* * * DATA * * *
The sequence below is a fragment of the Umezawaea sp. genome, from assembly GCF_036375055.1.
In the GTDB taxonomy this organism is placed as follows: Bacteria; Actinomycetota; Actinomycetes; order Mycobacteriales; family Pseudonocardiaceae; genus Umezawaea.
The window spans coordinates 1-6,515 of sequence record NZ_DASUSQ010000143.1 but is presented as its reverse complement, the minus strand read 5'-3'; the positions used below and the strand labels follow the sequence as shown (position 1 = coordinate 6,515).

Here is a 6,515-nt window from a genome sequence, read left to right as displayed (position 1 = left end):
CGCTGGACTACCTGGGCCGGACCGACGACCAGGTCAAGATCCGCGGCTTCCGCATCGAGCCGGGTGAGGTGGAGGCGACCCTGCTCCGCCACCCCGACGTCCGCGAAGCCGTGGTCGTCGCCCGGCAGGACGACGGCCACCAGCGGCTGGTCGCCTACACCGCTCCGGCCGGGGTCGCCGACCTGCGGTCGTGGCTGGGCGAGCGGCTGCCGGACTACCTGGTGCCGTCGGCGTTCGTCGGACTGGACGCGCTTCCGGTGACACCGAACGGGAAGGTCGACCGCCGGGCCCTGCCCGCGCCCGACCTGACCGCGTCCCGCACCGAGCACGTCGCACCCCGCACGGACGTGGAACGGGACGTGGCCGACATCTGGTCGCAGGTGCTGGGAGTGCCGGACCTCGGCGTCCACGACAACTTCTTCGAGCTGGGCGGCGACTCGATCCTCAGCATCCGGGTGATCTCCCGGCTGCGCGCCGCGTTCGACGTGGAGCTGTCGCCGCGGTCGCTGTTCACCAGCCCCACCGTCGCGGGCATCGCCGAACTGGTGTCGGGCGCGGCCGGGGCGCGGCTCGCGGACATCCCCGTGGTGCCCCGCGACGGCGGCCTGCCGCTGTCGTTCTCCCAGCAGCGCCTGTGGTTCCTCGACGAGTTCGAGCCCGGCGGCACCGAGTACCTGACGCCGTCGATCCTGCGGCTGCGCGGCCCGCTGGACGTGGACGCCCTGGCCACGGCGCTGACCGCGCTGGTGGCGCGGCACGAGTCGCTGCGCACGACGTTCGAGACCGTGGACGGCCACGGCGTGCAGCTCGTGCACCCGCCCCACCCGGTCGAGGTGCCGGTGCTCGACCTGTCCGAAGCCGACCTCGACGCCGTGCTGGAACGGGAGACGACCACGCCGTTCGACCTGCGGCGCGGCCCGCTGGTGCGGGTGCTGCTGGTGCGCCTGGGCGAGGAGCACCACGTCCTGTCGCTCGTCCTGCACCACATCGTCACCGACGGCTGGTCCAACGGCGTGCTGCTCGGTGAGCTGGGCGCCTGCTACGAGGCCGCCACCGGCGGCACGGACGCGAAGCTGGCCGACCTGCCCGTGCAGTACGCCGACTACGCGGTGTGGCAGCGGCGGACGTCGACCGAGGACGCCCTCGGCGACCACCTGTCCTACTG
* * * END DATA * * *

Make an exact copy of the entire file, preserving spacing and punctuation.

The sequence below is a fragment of the Umezawaea sp. genome, from assembly GCF_036375055.1.
In the GTDB taxonomy this organism is placed as follows: Bacteria; Actinomycetota; Actinomycetes; order Mycobacteriales; family Pseudonocardiaceae; genus Umezawaea.
The window spans coordinates 1-6,515 of sequence record NZ_DASUSQ010000143.1 but is presented as its reverse complement, the minus strand read 5'-3'; the positions used below and the strand labels follow the sequence as shown (position 1 = coordinate 6,515).

Here is a 6,515-nt window from a genome sequence, read left to right as displayed (position 1 = left end):
CGCTGGACTACCTGGGCCGGACCGACGACCAGGTCAAGATCCGCGGCTTCCGCATCGAGCCGGGTGAGGTGGAGGCGACCCTGCTCCGCCACCCCGACGTCCGCGAAGCCGTGGTCGTCGCCCGGCAGGACGACGGCCACCAGCGGCTGGTCGCCTACACCGCTCCGGCCGGGGTCGCCGACCTGCGGTCGTGGCTGGGCGAGCGGCTGCCGGACTACCTGGTGCCGTCGGCGTTCGTCGGACTGGACGCGCTTCCGGTGACACCGAACGGGAAGGTCGACCGCCGGGCCCTGCCCGCGCCCGACCTGACCGCGTCCCGCACCGAGCACGTCGCACCCCGCACGGACGTGGAACGGGACGTGGCCGACATCTGGTCGCAGGTGCTGGGAGTGCCGGACCTCGGCGTCCACGACAACTTCTTCGAGCTGGGCGGCGACTCGATCCTCAGCATCCGGGTGATCTCCCGGCTGCGCGCCGCGTTCGACGTGGAGCTGTCGCCGCGGTCGCTGTTCACCAGCCCCACCGTCGCGGGCATCGCCGAACTGGTGTCGGGCGCGGCCGGGGCGCGGCTCGCGGACATCCCCGTGGTGCCCCGCGACGGCGGCCTGCCGCTGTCGTTCTCCCAGCAGCGCCTGTGGTTCCTCGACGAGTTCGAGCCCGGCGGCACCGAGTACCTGACGCCGTCGATCCTGCGGCTGCGCGGCCCGCTGGACGTGGACGCCCTGGCCACGGCGCTGACCGCGCTGGTGGCGCGGCACGAGTCGCTGCGCACGACGTTCGAGACCGTGGACGGCCACGGCGTGCAGCTCGTGCACCCGCCCCACCCGGTCGAGGTGCCGGTGCTCGACCTGTCCGAAGCCGACCTCGACGCCGTGCTGGAACGGGAGACGACCACGCCGTTCGACCTGCGGCGCGGCCCGCTGGTGCGGGTGCTGCTGGTGCGCCTGGGCGAGGAGCACCACGTCCTGTCGCTCGTCCTGCACCACATCGTCACCGACGGCTGGTCCAACGGCGTGCTGCTCGGTGAGCTGGGCGCCTGCTACGAGGCCGCCACCGGCGGCACGGACGCGAAGCTGGCCGACCTGCCCGTGCAGTACGCCGACTACGCGGTGTGGCAGCGGCGGACGTCGACCGAGGACGCCCTCGGCGACCACCTGTCCTACTG